Spring blooms have been putting on a show at the Crosby Arboretum
Published 7:00 am Sunday, April 3, 2022
By Patricia Drackett
Director of the Crosby Arboretum and
assistant extension professor of landscape architecture with the Mississippi State University Extension Service.
New spring blossoms are popping up everywhere at the Crosby Arboretum, and the show is building towards a multi-colored crescendo. Southern blue flag iris can be spotted along the water’s edge in the Piney Woods Pond and Slough Exhibit, pink honeysuckle azaleas are in full flower along the pathways, and the yellow blooms of the pitcher plants are unfurling in the South Pitcher Plant Bog.
In my first spring at the Arboretum, I would receive calls from people who asked, “When will the buttercups start blooming?” I didn’t realize until later that the blooms they were asking about was the local term for pitcher plant blooms, although the plant known botanically as a “buttercup” is a different species from the yellow pitcher plants common to our savannas. I can report now that our “buttercups” are in bloom!
Residents of Pearl River County are fortunate to live near a public garden that provides education and research-based information about coastal ecosystems of Mississippi and its native plant species. Established as a living memorial to local businessman and philanthropist L.O. Crosby Jr., the mission of our facility is to “preserve, protect, and display plants native to the Pearl River drainage basin”.
Would you like to know more about some useful low-maintenance species for your home garden that are adapted to local soils and climate? There is much to learn on a journey down our pathways. The plants you will see here have been fitted to the environmental conditions they prefer. Many resources on home landscape design, native plants, and gardening are available from the MSU Extension website (http://extension.msstate.edu/) and the Smart Landscapes Extension webpage.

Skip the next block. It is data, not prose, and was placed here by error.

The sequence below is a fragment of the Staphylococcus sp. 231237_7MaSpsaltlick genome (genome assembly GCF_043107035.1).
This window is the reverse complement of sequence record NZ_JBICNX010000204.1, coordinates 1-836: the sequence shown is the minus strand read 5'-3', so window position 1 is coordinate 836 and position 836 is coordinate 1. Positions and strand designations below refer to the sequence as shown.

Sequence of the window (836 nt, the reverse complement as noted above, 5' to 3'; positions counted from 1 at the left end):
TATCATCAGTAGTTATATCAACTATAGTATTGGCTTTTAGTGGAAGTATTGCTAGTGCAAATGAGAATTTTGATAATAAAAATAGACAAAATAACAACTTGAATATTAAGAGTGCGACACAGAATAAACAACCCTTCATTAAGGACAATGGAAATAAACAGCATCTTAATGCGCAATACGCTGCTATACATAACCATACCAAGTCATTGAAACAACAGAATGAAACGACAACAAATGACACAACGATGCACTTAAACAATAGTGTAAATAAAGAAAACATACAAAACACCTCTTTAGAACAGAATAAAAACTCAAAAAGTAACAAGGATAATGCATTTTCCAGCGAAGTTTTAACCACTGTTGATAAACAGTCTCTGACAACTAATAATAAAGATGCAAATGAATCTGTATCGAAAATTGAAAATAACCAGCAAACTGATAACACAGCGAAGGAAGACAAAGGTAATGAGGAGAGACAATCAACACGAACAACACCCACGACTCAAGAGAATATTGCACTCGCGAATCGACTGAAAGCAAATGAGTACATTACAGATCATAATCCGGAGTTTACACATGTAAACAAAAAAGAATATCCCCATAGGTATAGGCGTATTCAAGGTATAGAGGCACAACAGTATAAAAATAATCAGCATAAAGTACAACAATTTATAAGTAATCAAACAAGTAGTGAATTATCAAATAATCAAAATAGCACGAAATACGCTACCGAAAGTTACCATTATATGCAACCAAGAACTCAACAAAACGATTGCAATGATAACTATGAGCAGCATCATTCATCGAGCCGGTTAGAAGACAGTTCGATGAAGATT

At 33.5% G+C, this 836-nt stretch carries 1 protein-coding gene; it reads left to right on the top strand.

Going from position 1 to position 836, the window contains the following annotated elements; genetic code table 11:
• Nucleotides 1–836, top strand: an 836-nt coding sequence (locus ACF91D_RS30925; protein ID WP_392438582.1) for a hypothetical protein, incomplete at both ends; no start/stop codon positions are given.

This past Thursday, a group of participants from the Gulf Park campus of The University of Southern Mississippi’s Osher Lifelong Learning Institute toured the Arboretum. Most of the persons had never visited the Arboretum before, and it is a true joy to introduce our garden to those who are visiting the first time. We paused to talk on the Arrival Journey bridge, where we were surrounded by a number of plants that evoked discussion, such as a specimen of needle palm (Rhapidophyllum hystrix), mountain laurel (Kalmia latifolia) and a bigleaf magnolia (Magnolia macophylla).
Here at the Arboretum, we sometimes forget that sights that are common to us can make a big impression on our visitors. One example of this was this was the large expanse of the aquatic golden club (Orontium aquaticum) that sports unusual white blooms spikes that are tipped with yellow, in full bloom in the shallow water.. Also called “neverwet”, golden club is found in the shallow, flowing water of coastal swamps and streams.
While neverwet can occur in large masses, it is typically found as individual plants or in small groupings. Some attractive specimens can be seen in the moving water along the edge of the Cypress Cove deck west of our South Pitcher Plant Bog. But if you want a show, just cross the first bridge on the Arrival Journey and look to your left in the shallow water. Prepare to be amazed!
Another plant that has been catching our eye lately is the red chokecherry (Photinia pyrifolia). The white flower clusters of this native shrub can be spotted throughout the Arboretum, mixed among the grasses in the Savanna Exhibit. You’ll notice that these flowers resemble those found on other plants in the rose family (Rosaceae) such as blackberry and dewberry. The shrub is found in the acidic, moist and rich soils of bogs, swamps, and wet pine savannas, and will fruit and flower best in full sun.
We have some outstanding plants available on the Visitor Center deck, such as scarlet sage and cardinal flower (both excellent for hummingbirds) saw palmetto, blue-eyed grass, and Coreopsis. Join us Saturday, April 9 for a gentle yoga class from 10:00 to 11:30 a.m. with James Sones, followed by a short meditation sitting in the beautiful natural setting of Pinecote Pavilion. Limited to 16. Please arrive 10 minutes early. Members free, non-members $5. Reservations requested. Members $3, non-members $8.
A Nature Photography Workshop will be led by Diana Thornton on Saturday, April 16 from 10:00 a.m. to Noon. Diana will show you how to get stunning images with your SLR or phone camera. Ages 12 and up. Members $5, non-members $10. Reservations required. Limit 12 persons. A Guided Forest Therapy Walk will be held the same day from 12:30 to 3:30 p.m. To sign up for programs call 601-799-2311. More information is available on our website at http://crosbyarboretum.msstate.edu/ and our Facebook page. The Crosby Arboretum is located at 370 Ridge Road in Picayune, at I-59 Exit 4. Leashed pets are always welcome!